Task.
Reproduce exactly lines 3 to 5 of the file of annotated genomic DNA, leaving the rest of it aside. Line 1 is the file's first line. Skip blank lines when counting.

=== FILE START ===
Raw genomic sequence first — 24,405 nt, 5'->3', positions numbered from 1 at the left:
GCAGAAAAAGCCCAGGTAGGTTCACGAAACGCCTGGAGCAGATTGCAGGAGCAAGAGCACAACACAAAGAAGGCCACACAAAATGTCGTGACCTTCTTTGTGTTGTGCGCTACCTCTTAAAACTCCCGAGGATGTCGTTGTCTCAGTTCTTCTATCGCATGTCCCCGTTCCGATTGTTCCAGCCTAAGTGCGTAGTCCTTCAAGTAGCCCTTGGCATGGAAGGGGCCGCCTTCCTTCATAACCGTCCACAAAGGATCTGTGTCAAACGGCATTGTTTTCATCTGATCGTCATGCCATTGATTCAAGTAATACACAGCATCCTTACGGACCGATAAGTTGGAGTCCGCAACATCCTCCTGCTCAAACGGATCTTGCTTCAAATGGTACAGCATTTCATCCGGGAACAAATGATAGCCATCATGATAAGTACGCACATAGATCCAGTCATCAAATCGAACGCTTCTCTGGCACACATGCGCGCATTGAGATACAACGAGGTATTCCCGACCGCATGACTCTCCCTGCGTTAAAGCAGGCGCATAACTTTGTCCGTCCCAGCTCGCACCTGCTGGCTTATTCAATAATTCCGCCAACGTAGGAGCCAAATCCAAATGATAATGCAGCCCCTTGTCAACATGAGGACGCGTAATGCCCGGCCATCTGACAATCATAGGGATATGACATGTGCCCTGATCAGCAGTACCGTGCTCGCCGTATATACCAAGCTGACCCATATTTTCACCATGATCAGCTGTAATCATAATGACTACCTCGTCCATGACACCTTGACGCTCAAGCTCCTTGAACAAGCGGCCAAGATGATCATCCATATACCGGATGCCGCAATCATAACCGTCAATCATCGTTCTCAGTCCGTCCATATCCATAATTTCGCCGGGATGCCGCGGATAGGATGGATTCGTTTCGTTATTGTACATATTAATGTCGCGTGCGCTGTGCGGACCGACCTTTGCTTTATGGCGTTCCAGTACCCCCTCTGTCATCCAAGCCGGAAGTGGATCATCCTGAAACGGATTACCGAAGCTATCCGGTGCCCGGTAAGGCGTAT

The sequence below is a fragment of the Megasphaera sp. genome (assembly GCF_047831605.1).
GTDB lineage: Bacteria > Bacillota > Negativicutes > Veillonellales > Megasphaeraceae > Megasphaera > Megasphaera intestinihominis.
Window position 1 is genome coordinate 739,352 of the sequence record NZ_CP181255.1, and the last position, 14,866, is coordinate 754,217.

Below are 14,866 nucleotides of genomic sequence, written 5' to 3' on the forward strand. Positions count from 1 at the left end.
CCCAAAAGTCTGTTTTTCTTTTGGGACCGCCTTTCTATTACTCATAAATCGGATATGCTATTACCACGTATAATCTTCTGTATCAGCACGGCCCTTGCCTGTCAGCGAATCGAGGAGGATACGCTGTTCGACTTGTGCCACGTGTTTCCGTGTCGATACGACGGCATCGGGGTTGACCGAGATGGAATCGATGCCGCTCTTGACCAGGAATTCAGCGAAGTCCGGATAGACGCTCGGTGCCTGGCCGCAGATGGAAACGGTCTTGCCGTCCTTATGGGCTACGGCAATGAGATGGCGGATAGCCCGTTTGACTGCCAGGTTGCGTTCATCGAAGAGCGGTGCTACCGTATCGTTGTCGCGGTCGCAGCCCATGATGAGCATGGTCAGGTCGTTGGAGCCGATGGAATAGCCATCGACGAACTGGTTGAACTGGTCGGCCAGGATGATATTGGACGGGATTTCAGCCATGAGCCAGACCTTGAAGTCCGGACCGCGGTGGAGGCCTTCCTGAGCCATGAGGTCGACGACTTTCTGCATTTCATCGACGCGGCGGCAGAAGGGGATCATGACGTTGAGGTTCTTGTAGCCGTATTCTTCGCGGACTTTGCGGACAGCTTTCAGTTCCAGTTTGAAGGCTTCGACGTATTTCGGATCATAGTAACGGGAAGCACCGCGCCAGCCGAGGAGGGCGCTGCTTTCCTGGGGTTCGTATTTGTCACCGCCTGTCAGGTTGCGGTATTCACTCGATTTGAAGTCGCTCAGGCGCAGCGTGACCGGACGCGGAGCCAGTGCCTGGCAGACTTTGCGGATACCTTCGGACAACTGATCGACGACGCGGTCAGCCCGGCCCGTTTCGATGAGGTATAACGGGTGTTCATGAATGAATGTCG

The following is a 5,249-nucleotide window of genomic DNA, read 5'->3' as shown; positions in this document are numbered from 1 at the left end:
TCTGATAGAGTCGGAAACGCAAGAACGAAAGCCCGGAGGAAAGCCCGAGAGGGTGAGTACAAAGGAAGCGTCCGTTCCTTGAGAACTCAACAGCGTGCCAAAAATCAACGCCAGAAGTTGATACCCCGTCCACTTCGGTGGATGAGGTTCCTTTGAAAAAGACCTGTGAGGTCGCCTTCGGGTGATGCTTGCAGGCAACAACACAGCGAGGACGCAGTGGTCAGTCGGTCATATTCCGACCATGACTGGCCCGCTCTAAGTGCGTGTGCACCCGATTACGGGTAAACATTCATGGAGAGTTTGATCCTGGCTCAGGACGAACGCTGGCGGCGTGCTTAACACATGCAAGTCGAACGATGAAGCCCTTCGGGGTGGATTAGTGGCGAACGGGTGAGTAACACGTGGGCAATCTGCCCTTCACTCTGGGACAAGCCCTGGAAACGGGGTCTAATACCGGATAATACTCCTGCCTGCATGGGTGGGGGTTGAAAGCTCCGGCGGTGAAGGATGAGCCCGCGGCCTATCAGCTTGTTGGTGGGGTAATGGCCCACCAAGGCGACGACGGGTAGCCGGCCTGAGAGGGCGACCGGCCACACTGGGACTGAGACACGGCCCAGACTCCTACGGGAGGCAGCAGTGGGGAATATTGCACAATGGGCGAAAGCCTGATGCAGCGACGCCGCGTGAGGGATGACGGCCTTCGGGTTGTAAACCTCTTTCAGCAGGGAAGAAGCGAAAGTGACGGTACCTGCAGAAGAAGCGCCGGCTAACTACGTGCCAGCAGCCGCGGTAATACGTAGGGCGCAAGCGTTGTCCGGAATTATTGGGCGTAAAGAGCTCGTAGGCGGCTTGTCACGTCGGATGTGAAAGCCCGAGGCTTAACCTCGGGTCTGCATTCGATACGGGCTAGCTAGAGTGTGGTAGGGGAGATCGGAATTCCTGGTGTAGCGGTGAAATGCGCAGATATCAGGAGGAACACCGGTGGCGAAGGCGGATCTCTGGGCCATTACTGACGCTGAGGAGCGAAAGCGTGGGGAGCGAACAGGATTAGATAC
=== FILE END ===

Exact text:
The sequence below is a fragment of the Megasphaera sp. genome (assembly GCF_047831605.1).
GTDB lineage: Bacteria > Bacillota > Negativicutes > Veillonellales > Megasphaeraceae > Megasphaera > Megasphaera intestinihominis.
Window position 1 is genome coordinate 739,352 of the sequence record NZ_CP181255.1, and the last position, 14,866, is coordinate 754,217.